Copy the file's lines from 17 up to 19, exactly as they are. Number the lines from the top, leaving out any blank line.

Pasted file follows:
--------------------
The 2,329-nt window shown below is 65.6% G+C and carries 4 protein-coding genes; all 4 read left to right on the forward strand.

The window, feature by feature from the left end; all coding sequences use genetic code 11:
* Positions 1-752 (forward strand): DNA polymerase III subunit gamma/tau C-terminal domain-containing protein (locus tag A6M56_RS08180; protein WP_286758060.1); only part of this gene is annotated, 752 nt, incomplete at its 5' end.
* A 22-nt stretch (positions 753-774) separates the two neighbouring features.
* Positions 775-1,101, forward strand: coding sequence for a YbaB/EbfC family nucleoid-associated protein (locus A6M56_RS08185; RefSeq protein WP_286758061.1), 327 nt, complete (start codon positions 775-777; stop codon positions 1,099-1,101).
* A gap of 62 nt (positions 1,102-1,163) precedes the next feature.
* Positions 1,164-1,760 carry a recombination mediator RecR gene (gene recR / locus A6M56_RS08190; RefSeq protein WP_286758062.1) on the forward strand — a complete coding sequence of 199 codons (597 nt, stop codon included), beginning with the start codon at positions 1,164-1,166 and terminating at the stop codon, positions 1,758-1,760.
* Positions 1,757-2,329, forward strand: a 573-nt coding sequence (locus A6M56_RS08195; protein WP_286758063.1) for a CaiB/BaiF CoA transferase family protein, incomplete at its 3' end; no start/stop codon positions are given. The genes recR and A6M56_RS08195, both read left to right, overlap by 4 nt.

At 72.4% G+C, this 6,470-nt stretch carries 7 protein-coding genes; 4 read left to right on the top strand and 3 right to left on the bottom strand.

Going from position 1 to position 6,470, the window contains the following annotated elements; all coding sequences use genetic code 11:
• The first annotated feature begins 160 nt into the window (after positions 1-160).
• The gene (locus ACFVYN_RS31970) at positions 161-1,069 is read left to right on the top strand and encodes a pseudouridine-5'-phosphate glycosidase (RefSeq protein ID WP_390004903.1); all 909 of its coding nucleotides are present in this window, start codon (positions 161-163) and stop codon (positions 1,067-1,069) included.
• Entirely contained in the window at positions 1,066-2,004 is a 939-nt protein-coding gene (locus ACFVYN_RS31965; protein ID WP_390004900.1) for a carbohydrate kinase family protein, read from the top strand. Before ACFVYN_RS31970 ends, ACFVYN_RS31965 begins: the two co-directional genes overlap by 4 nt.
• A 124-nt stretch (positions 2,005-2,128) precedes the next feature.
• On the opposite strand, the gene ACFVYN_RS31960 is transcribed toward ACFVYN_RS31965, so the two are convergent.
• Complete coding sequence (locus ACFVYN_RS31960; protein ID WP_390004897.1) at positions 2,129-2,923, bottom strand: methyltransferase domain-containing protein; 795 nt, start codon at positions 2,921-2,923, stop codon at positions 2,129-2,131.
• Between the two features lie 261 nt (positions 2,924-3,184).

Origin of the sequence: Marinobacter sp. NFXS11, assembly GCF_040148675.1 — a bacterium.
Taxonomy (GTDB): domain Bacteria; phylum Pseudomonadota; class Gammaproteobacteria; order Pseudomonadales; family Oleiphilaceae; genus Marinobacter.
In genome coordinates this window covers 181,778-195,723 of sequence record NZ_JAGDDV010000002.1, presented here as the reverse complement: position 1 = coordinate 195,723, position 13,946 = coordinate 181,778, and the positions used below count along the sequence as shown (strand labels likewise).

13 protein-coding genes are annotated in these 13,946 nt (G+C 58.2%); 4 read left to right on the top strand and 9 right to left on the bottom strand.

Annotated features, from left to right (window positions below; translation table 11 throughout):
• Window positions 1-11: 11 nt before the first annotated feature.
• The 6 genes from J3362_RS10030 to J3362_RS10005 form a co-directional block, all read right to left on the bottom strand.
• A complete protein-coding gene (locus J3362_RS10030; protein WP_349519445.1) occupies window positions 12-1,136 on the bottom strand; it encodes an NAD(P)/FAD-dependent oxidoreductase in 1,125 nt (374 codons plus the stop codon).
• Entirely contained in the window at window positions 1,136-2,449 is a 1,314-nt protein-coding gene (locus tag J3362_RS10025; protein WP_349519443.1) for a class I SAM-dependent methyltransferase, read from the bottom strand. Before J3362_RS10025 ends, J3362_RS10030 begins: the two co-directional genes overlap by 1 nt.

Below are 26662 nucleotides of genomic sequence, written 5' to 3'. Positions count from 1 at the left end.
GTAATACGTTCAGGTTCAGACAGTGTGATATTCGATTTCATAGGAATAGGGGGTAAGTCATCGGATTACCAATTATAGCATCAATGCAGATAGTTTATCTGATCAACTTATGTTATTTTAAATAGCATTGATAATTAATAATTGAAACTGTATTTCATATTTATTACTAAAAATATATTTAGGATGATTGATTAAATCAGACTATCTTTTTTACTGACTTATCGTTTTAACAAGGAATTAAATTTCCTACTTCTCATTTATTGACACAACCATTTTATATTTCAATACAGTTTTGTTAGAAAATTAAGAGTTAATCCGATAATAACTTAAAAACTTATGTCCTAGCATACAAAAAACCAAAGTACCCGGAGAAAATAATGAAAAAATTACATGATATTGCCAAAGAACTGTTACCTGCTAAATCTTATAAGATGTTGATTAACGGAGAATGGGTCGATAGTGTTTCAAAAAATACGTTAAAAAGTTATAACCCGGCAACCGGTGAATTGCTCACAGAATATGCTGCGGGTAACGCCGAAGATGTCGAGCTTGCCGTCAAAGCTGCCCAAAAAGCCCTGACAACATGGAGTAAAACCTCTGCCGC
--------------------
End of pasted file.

• Between the two features lie 261 nt (positions 2,924-3,184).

Origin of the sequence: Marinobacter sp. NFXS11, assembly GCF_040148675.1 — a bacterium.
Taxonomy (GTDB): domain Bacteria; phylum Pseudomonadota; class Gammaproteobacteria; order Pseudomonadales; family Oleiphilaceae; genus Marinobacter.